×
You will be redirected back to your article in seconds

Hulk Hogan Awarded $115 Million in Gawker Sex Tape Lawsuit

A Florida jury awarded Hulk Hogan $115 million in his sex tape lawsuit against Gawker Media, stemming from a 2012 blog post.

The outcome comes after two weeks of testimony and six hours of deliberation on Friday.

The jury found that the news outlet violated Hogan’s privacy by posting the tape online, and that Hogan suffered severe emotional distress in the last three years since Gawker published excerpts of a video, which Hogan claimed was secretly recorded, of the former WWE star having sex with the then-wife of his best friend, radio “shock jock” Bubba the Love Sponge. The video was posted five years after it was recorded and was viewed 2.5 million times on the Gawker site.

Hogan cried and hugged attorney David Houston when the verdict was announced.

Hogan, whose real name is Terry Bollea, was the first to take the witness stand and testified that the publication of the sex tape has “turned my world upside down” and “completely humiliated” him.

Hogan said last week during the trial in St. Petersburg, Fla. that he is “not the same person I was before all this craziness happened.”

“My problem is this whole videotape that you guys put out that lives forever,” Hogan said. “It will be there forever on the Internet.”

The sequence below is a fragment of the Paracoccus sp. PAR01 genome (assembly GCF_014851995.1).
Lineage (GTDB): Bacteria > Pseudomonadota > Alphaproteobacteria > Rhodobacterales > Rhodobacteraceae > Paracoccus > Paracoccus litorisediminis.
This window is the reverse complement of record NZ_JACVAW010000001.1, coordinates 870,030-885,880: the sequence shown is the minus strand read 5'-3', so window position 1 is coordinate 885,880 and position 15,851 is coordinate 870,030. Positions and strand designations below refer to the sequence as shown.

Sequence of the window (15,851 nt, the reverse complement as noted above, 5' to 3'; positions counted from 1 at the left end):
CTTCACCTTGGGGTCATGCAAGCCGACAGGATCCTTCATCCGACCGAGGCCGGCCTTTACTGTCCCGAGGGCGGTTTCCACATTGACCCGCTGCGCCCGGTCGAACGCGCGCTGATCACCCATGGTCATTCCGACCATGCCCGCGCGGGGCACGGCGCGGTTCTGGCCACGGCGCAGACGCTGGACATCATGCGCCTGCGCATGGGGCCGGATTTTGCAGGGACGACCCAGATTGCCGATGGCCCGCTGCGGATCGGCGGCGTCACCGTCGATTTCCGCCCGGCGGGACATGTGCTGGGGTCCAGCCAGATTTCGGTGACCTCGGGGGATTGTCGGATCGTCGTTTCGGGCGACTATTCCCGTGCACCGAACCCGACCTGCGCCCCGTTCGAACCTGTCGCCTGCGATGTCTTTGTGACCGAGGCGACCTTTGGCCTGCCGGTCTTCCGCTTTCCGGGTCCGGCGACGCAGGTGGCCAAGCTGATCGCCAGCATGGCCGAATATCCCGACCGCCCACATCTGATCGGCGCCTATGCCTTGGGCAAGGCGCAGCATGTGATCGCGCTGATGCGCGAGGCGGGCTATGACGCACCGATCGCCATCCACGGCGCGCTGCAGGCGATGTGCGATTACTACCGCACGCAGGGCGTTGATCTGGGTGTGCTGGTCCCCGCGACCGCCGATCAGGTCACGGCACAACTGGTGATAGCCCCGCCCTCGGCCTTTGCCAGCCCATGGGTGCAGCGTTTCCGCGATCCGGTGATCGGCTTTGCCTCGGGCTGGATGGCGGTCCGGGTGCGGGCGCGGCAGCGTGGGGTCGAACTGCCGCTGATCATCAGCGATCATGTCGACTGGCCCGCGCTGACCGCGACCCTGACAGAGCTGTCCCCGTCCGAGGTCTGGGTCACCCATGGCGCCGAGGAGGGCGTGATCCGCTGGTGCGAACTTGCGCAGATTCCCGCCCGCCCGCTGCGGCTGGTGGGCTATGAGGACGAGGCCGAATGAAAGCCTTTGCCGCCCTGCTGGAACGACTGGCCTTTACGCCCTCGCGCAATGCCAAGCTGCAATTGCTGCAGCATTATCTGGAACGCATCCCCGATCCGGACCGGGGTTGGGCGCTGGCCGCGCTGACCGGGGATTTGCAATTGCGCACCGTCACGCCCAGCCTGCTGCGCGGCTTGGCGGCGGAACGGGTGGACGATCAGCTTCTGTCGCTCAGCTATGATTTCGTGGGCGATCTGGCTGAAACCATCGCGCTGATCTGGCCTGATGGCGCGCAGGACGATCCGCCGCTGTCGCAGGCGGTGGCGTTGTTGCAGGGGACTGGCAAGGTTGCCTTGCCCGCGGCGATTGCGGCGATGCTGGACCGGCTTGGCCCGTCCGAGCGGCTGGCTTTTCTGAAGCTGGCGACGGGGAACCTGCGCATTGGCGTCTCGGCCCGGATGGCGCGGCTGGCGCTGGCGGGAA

Gawker argues that its publication of the footage was protected by the First Amendment.

“I believe in total freedom and information transparency,” said founder Nick Denton in court. “I’m an extremist when it comes to that.”

Denton released a statement on Friday following the ruling.

“Given key evidence and the most important witness were both improperly withheld from this jury, we all knew the appeals court will need to resolve the case,” he said. “I want to thank our lawyers for their outstanding work and am confident that we would have prevailed at trial if we had been allowed to present the full case to the jury. That’s why we feel very positive about the appeal that we have already begun preparing, as we expect to win this case ultimately.”

Hogan won $115 million — $60 million for emotional distress and $55 million for economic damages ($15 million more than he had sought) — with the possibility of receiving more as the jury considers punitive damages and other matters.

Legal experts were shocked by the size of the damages.

“It is a staggering verdict to say the least,” said Pierce O’Donnell of Greenberg Glusker. “It is highly likely that the trial judge will reduce the amount of the award, and if the judge does not grant a reduction, it is highly likely that the appellate court will do so.”

He added, “From what I know, [the award] bears no rational relationship to the sexual privacy interest by Hulk Hogan, nor does it bear any relationship to the amount that Gawker reaped from playing the video. This is what we call a runaway jury.”

Bradley Ellis, partner at Sidley & Austin in Los Angeles, said that it is “never good to have a verdict of this magnitude against a media defendant because by its very nature it chills speech, and will only encourage additional lawsuits.